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Las Vegas police captain named police chief in Maui, Hawaii

Updated October 6, 2021 - 4:24 pm

A Las Vegas police captain was named on Tuesday as the new chief of the Maui Police Department in Hawaii after a unanimous vote from the Maui Police Commission.

Capt. John Pelletier, a 22-year veteran of the Metropolitan Police Department, was one of five finalists interviewed for the position on Friday by the commission.

Maui Mayor Michael Victorino congratulated Pelletier in a statement posted to the County of Maui’s Facebook page on Wednesday.

“We look forward to welcoming him to Maui County from the ninth island of Las Vegas,” Victorino said in the statement, adding that all five finalists for the position were qualified and willing to serve. “The people of Maui County are fortunate to have this level of commitment to this community.”

A common theme throughout Friday’s meeting, which was emphasized by the commission’s decision to livestream the interviews, was a push for openness and transparency within the Maui Police Department, commission Chair Frank De Rego said.

Pelletier told the commission that during his time with Metro he has run the K-9 and SWAT sections, been a detective sergeant in the gang unit, been in internal affairs and been an instructor in the police academy, among other positions. He said he sees the new job as an opportunity to use his experience to “reboot the entire department.”

When asked why he would be the right fit, Pelletier capitalized on his experience heading an area command in one of the largest tourist destinations in the world.

“I understand tourist-based policing and community-based policing at the highest level,” Pelletier said. “I understand that the citizens of Maui County deserve to have the best police service possible in order to move forward, and it’s my job, my desire, my wish to come here and help take this agency, which is good, and make it great.”

Pelletier reflected on the four-year anniversary of the Oct. 1, 2017, shooting during his interview and described leading the area command that covers the Strip that night as his greatest professional achievement. He said he was at home when he got a call alerting him about an active shooter in his area command.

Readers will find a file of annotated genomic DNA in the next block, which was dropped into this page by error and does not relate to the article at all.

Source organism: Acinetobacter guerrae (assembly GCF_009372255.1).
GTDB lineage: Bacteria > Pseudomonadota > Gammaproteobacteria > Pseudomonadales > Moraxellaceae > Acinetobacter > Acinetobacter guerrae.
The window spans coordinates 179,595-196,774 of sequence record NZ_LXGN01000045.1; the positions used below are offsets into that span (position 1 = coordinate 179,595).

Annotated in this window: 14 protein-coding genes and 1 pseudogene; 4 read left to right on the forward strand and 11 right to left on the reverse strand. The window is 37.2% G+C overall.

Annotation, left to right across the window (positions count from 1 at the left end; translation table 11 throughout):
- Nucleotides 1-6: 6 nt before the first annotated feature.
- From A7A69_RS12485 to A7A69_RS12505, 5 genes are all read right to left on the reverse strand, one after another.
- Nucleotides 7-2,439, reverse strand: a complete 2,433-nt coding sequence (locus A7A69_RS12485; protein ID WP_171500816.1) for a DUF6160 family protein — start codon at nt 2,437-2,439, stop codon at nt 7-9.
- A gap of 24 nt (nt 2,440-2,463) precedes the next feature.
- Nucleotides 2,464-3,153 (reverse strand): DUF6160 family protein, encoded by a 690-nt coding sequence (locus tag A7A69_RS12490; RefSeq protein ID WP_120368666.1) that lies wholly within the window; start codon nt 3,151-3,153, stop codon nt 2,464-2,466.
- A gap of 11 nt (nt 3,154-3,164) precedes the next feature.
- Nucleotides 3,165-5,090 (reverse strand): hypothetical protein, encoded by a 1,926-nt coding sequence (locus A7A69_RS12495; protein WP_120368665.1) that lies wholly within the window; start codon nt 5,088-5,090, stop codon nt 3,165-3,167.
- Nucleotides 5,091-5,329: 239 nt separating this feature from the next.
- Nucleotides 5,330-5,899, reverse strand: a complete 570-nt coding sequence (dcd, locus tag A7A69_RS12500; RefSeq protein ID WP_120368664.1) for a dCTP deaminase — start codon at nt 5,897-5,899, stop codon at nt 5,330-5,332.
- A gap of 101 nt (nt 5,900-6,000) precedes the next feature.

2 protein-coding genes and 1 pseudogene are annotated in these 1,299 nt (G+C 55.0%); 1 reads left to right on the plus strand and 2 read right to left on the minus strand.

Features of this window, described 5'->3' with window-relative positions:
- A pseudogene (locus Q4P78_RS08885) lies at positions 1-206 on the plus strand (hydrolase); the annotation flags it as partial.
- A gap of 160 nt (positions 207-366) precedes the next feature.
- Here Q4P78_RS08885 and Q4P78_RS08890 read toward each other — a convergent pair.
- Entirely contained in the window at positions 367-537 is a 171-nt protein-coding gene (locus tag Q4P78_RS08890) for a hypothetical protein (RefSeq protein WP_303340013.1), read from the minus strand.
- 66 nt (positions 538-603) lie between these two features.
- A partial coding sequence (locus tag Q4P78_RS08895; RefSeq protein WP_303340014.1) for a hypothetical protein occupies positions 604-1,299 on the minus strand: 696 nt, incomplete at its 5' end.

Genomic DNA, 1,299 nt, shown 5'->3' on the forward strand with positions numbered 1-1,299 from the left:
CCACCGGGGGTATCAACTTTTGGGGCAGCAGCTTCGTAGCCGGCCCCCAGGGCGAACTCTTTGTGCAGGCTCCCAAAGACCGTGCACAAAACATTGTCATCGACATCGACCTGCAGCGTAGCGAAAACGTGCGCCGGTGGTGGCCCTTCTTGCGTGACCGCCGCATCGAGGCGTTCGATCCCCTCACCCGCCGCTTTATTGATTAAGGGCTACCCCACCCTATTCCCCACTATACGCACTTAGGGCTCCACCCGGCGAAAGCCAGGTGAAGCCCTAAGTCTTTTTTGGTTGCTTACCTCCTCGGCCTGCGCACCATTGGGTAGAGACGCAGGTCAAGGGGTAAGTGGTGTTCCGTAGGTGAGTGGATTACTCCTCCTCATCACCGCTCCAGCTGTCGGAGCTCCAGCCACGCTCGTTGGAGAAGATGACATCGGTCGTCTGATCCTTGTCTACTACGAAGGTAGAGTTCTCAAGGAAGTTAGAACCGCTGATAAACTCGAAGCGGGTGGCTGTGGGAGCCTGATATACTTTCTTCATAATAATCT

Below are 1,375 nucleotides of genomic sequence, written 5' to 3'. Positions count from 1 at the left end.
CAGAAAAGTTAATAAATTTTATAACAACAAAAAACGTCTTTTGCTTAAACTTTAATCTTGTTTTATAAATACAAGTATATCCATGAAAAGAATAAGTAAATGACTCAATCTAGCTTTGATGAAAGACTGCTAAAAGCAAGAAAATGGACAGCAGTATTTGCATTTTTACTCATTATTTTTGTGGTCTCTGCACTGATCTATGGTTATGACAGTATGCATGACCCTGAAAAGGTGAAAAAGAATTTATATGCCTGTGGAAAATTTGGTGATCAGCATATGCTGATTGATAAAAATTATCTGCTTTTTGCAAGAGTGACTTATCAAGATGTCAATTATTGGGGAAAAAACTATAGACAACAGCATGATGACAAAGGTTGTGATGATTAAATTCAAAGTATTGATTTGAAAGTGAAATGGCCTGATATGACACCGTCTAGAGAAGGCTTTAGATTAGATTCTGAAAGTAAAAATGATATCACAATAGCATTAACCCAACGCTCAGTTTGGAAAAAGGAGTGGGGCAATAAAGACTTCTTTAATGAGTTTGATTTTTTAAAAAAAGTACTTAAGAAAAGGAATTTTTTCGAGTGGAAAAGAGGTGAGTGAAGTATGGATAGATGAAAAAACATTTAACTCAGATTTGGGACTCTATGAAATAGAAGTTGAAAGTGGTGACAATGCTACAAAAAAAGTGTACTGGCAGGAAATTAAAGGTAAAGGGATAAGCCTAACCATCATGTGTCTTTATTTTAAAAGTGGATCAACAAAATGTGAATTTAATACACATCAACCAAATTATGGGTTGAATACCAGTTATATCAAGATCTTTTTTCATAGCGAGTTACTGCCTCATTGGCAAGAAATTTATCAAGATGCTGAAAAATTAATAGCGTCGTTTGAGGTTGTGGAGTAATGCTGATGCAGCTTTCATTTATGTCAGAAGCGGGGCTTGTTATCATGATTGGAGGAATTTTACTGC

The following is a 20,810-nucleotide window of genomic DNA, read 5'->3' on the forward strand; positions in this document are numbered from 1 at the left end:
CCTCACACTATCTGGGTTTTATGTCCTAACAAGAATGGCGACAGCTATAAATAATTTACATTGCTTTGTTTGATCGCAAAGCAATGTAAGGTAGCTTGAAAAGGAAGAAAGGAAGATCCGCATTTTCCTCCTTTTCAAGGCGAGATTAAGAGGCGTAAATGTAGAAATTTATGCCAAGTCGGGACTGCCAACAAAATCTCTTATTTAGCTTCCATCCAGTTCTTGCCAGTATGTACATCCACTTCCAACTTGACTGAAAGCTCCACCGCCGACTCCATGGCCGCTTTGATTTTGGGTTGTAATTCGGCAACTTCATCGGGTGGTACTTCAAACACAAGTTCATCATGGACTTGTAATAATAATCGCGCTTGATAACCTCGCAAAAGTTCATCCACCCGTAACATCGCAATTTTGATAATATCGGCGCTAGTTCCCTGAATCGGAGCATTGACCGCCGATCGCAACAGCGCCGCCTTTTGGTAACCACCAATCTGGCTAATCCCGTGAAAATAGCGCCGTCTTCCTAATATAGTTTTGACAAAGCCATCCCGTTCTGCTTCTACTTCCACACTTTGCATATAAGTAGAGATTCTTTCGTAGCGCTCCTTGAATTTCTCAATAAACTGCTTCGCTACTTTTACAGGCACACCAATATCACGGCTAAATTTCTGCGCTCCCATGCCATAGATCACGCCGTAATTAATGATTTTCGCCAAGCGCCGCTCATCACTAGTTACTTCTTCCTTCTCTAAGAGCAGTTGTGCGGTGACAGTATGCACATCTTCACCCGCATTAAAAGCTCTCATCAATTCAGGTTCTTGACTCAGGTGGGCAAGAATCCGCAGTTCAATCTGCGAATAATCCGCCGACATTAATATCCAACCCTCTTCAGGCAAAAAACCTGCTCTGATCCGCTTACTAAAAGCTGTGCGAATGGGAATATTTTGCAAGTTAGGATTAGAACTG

He recalled the “incredible loss of life” Las Vegas saw that day, including the death of one police officer, and said he believes his experience leading a team of officers that day has prepared him to handle any situation going forward.

“It took years to build that response. It took years to get that right, but we got that right, and we got our hands around it, and we did something incredible,” he said of Metro’s response after the mass shooting. “We took the biggest crime scene, second only to 9/11, and we did everything to mitigate that. We brought a community together. We did something really, really great.”

Pelletier will not be the first police chief in Hawaii from Las Vegas.

Kauai Police Chief Todd Raybuck took over the department in 2019 after a 27-year career in the Metropolitan Police Department, but he recently has found himself in the middle of controversy.

Last month, a police captain on the island of Kauai filed suit against Raybuck, alleging that the chief discriminated against him for being Japanese American.

The police commission suspended Raybuck in April and said he would be required to complete Equal Employment Opportunity anti-discrimination training and cultural sensitivity training.

When asked how he would address cultural, racial and ethnic issues in Hawaii, Pelletier acknowledged the “painful and serious” history within the state’s multi-cultural community and emphasized the importance of diversity.

“Our diversity is our strength, make no mistake about that,” Pelletier said, promising to ensure adequate training for all officers.

“Don’t be afraid to do a critical assessment of yourself and ask what’s going right, what’s going wrong and how we can get better and talk. And guess what? We will break those barriers down,” Pelletier said. “I’ll tell you this: When I raise my hand and I swear my oath as the chief of police, it will be to protect all the people in Hawaii and make sure that everybody feels that they have equal protection under the law, so help me God.”

He also swore to introduce two community policing practices currently used by Metro to the Maui Police Department: a multicultural advisory council to meet with the chief once a month, and First Tuesday gatherings led by each district commander monthly to allow community members to make their voices heard.

Contact Alexis Ford at aford@reviewjournal.com or 702-383-0335. Follow @alexisdford on Twitter. The Associated Press contributed to this report.

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